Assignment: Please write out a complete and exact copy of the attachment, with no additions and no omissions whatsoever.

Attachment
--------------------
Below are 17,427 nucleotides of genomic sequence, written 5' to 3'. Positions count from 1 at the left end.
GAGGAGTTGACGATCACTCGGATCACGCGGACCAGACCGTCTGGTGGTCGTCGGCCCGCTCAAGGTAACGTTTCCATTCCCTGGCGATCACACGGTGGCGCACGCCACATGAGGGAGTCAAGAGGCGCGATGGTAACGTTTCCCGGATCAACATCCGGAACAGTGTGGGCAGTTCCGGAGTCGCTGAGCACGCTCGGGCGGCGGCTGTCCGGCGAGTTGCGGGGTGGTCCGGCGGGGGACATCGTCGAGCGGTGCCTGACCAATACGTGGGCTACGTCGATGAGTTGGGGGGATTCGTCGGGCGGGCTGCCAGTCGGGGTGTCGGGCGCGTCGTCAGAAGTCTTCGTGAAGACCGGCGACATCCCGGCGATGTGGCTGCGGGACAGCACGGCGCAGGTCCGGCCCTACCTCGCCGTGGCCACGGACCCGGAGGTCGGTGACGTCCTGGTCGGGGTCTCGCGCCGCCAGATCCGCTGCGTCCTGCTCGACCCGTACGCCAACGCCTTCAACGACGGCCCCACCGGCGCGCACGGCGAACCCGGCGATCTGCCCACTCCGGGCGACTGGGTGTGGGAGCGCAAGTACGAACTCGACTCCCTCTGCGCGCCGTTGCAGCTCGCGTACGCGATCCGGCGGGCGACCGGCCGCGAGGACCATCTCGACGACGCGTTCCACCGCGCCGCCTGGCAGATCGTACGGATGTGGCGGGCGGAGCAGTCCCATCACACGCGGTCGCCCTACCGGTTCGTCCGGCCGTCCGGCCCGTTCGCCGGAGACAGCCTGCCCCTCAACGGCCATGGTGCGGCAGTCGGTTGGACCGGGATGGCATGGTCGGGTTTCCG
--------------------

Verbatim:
Below are 17,427 nucleotides of genomic sequence, written 5' to 3'. Positions count from 1 at the left end.
GAGGAGTTGACGATCACTCGGATCACGCGGACCAGACCGTCTGGTGGTCGTCGGCCCGCTCAAGGTAACGTTTCCATTCCCTGGCGATCACACGGTGGCGCACGCCACATGAGGGAGTCAAGAGGCGCGATGGTAACGTTTCCCGGATCAACATCCGGAACAGTGTGGGCAGTTCCGGAGTCGCTGAGCACGCTCGGGCGGCGGCTGTCCGGCGAGTTGCGGGGTGGTCCGGCGGGGGACATCGTCGAGCGGTGCCTGACCAATACGTGGGCTACGTCGATGAGTTGGGGGGATTCGTCGGGCGGGCTGCCAGTCGGGGTGTCGGGCGCGTCGTCAGAAGTCTTCGTGAAGACCGGCGACATCCCGGCGATGTGGCTGCGGGACAGCACGGCGCAGGTCCGGCCCTACCTCGCCGTGGCCACGGACCCGGAGGTCGGTGACGTCCTGGTCGGGGTCTCGCGCCGCCAGATCCGCTGCGTCCTGCTCGACCCGTACGCCAACGCCTTCAACGACGGCCCCACCGGCGCGCACGGCGAACCCGGCGATCTGCCCACTCCGGGCGACTGGGTGTGGGAGCGCAAGTACGAACTCGACTCCCTCTGCGCGCCGTTGCAGCTCGCGTACGCGATCCGGCGGGCGACCGGCCGCGAGGACCATCTCGACGACGCGTTCCACCGCGCCGCCTGGCAGATCGTACGGATGTGGCGGGCGGAGCAGTCCCATCACACGCGGTCGCCCTACCGGTTCGTCCGGCCGTCCGGCCCGTTCGCCGGAGACAGCCTGCCCCTCAACGGCCATGGTGCGGCAGTCGGTTGGACCGGGATGGCATGGTCGGGTTTCCG